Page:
Drones caused havoc at Gatwick, so why are governments still spending billions on tanks and aircraft carriers?
The disruption caused by reports of drones flying over Gatwick airport in December 2018 was a magnificent illustration of the uselessness of the UK’s big-ticket defence spending. The United Kingdom is not short of high-end military kit. Apart from its nuclear deterrent (which may or may not be in working… »
Julius Probst, Lund University for The Conversation Swedish academic Hans Rosling has identified a worrying trend: not only do many people across advanced economies have no idea that the world is becoming a much better place, but they actually even think the opposite. This is no wonder,… »
We publish below the call to participate in a rally against NATO, war and racism in Washington DC, USA on the 30th of March, 2019. The campaign website can be found here, where both individuals and organisations can register their endorsement of the initiative. The mobilisation coincides… »
Bobby Duffy, King’s College London for The Conversation Immigration led the headlines again over the holiday season. Around 100 migrants were found on beaches or rescued from boats in the English Channel, sparking talk of a “crisis” and “major incident” and leading the home secretary, Sajid… »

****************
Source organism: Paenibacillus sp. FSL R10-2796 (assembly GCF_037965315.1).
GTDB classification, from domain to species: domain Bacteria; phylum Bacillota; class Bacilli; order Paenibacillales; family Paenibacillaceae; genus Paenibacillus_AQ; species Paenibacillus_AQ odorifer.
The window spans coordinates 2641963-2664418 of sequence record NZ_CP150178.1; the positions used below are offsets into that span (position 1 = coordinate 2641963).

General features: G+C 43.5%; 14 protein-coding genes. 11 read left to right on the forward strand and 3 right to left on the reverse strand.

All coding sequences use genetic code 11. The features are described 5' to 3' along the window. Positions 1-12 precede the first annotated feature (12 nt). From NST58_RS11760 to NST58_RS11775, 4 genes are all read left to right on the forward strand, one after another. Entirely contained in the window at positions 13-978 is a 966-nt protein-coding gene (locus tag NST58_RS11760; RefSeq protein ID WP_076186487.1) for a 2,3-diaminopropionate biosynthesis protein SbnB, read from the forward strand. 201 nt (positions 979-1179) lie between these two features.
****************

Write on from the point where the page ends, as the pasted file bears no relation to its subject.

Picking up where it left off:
Pressenza is officially ten years old! We are really proud of what we have achieved together in our first 10 years. This is the only international news agency with a profile of peace and nonviolence, we publish about 800 articles, videos, photo reports and podcasts every month in 8 languages,… »
Benjamin H. Bradlow, Brown University for The Conversation Brazil’s new president Jair Bolsonaro, who took power on Jan. 1, is often called the “Trump of the Tropics” for his law-and-order rhetoric, racist and sexist remarks, pro-business stances and outsider pledges to upend politics as usual. U.S. »
By ADAM RAMSAY 28 March 2018 for openDemocracy You can’t understand the Cambridge Analytica scandal until you understand what its parent company does. “The Gulf War Did Not Take Place”. This audacious claim was made by the French philosopher Jean Baudrillard in March 1991, only… »
Rick Greenough, De Montfort University; Anna Pigott, Swansea University; Daniele Malerba, University of Manchester; Mike Wood, University of Salford… »
By KATE PICKETT and RICHARD WILKINSON for openDemocracy Inequality creates the social and political divisions that isolate us from each other. When people are asked what matters most for their happiness and wellbeing, they tend to talk about the importance of their relationships with family, friends… »
Tom Shillam, University of York for The Conversation Seventy years after Gandhi’s assassination on the streets of New Delhi, Ramachandra Guha’s new book, Gandhi: The Years That Changed the World, 1914-48, reopens a familiar debate around his legacy. What was Gandhi’s message? What were his politics? What… »
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